Throughout California, 2017 was a year of historic rises.
The sea at the very edge of our existence was unrelentingly on the rise—as was the cost of housing, which soared to unprecedented heights.
Rising up, too, were protesters and state officials waging political resistance against the Trump administration. There were escalating concerns about whether California’s ambitious and pricey programs to combat climate change and close a persistent student achievement gap were paying off, as well as how the state could afford surging pension obligations for public employees.
And the year came to a close as women called out what they characterized as a culture of sexual harassment in California’s Capitol—with a rising chorus of “We said enough.”
At CALmatters, we traced the trajectory of each of these critical stories:
A slow-moving emergency is lapping at California’s shores— climate-driven sea-level rise that experts now predict could elevate the water in coastal areas up to 10 feet in just 70 years, gobbling up beachfront and overwhelming low-lying cities.
The speed with which polar ice is melting and glacier shelves are cracking off indicates to some scientists that once-unthinkable outer-range projections of sea rise may turn out to be too conservative. A knee-buckling new state-commissioned report warns that if nothing changes, California’s coastal waters will rise at a rate 30 to 40 times faster than in the last century.
The potential result: crippled economies, compromised public safety, submerged infrastructure, and a forced retreat from our iconic Pacific coast. Read the full story
- Shoring up the state: Is California’s response to rising seas enough?
- Louisiana gets on with it—minus California climate talk
- What you need to know about rising seas
- Find the entire project here
Half the state’s households struggle to afford the roof over their heads. Homeownership—once a staple of the California dream—is at its lowest rate since World War II. Nearly 70 percent of poor Californians see the majority of their paychecks go immediately to escalating rents.
While it’s always been more expensive to be a homeowner in California, the gap between us and the rest of the country has grown into a chasm. The median California home is now priced 2.5 times higher than the median national home. As of 2015, the typical California home costs $437,000, easily beating the likes of Massachusetts or New York (only Hawaii had more expensive houses).
Despite relatively low mortgage rates, exploding housing prices have caused California’s homeownership rate to dip significantly. Just over half of California households own their homes—the third lowest rate in the country, and the lowest rate within the state since World War II. Read the full story
- How sky-high housing costs make California the poorest state
- Should California look to Massachusetts to fix its housing crisis?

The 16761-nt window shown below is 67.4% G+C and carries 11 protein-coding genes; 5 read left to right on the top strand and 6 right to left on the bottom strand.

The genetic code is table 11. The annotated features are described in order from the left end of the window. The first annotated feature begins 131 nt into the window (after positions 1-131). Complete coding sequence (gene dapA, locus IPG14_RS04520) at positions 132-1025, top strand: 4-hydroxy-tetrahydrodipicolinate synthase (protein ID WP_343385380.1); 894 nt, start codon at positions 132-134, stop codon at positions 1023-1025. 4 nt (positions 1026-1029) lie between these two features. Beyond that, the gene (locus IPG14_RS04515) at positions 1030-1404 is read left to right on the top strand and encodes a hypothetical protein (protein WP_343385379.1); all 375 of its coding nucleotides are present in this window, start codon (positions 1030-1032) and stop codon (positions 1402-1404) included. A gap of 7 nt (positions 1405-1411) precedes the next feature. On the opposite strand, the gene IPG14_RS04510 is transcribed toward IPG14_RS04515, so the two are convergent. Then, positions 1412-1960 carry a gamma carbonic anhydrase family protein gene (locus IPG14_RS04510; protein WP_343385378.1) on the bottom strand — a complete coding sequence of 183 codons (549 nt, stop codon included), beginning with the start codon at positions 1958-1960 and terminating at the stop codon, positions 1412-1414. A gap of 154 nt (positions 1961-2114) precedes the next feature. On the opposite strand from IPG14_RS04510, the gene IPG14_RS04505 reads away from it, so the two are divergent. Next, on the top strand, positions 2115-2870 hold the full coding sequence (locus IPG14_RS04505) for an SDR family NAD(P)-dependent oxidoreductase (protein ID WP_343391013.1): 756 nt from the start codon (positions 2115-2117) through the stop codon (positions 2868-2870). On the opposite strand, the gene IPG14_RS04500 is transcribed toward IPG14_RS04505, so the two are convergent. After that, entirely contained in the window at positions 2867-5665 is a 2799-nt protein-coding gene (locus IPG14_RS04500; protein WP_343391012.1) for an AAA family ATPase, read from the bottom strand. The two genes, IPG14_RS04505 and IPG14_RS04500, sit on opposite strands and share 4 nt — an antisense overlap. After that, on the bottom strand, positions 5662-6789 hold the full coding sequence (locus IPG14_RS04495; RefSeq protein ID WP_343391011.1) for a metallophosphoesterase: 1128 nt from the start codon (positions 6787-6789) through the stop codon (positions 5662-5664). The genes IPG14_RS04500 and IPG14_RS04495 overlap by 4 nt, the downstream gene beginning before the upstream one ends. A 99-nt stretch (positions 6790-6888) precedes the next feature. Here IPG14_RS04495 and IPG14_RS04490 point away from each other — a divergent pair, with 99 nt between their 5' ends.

- Cities get ready for new housing rules—on their own terms
- Our ongoing “Gimme Shelter” podcast series
California’s new system for funding public education has pumped tens of billions of extra dollars into struggling schools, but there’s little evidence yet that the investment is helping the most disadvantaged students.
A CALmatters analysis of the biggest districts with the greatest clusters of needy children found limited success with the policy’s goal: to close the achievement gap between these students and their more privileged peers. Instead, test scores in most of those districts show the gap is growing.
The test scores echo a broader and growing concern about the Local Control Funding Formula from civil rights groups, researchers and legislators. That formula sends more money to schools with higher concentrations of foster youth, kids learning English and students from low-income families. But four years after it was adopted, there are few signs the program is working, and questions have arisen about whether the $31 billion invested so far is being spent effectively.
The concern has created a high-stakes confrontation with Gov. Jerry Brown, the formula’s architect, because his goal of shifting more responsibility to the local level means the state does not track basic information, such as how much grant money each district gets for needy students and how they spend it.
“The state has spent tens of billions of dollars trying to lift poor kids and not one penny evaluating whether any of it is working,” said Bruce Fuller, an education policy professor at the University of California, Berkeley. “That’s outrageous. We’re heading into year five. It’s time to discern what’s effective and where we’re just wasting money.” Read the full story
- Research: Needy kids still have less access to courses and services than other students despite extra cash
- Why is San Francisco the state’s worst county for black student achievement?
- 75 percent of black boys don’t meet state reading standards
- Chased out of Arkansas as a child, Shirley Weber won’t back down in state Capitol
- Teacher at a tough school: I’ve ended many school days crying in my car
Against the sparkling backdrop of sailboats bobbing on San Francisco Bay, Gov. Jerry Brown last month signed a bill extending California’s cap-and-trade program, assuring that the most high-profile piece of the state’s fight against climate change persists for another decade.
In a Sacramento hearing room two days later, the California Air Resources Board approved a paragraph, tucked within a 17-page resolution, that will likely result in benefits worth hundreds of millions of dollars for the oil and agriculture industries. It was the first domino to visibly fall as a consequence of behind-the-scenes dealmaking that produced a cap-and-trade program acceptable to both key environmental groups and major polluters.
The air board’s generous impulse toward those polluters was an abrupt reversal of previous plans, ran counter to staff recommendations, and left at least one confused board member later saying he wished he had abstained from voting.
Although the board’s move was not written into the cap-and-trade legislation Brown signed, the bill’s author acknowledged it was a necessary concession in the scramble to secure its cliffhanger passage in the Legislature. Cap and trade, which lawmakers extended until 2030 with a bipartisan vote, is supposed to help California slow global warming by forcing industry to either operate more cleanly or pay to pollute. Read the full story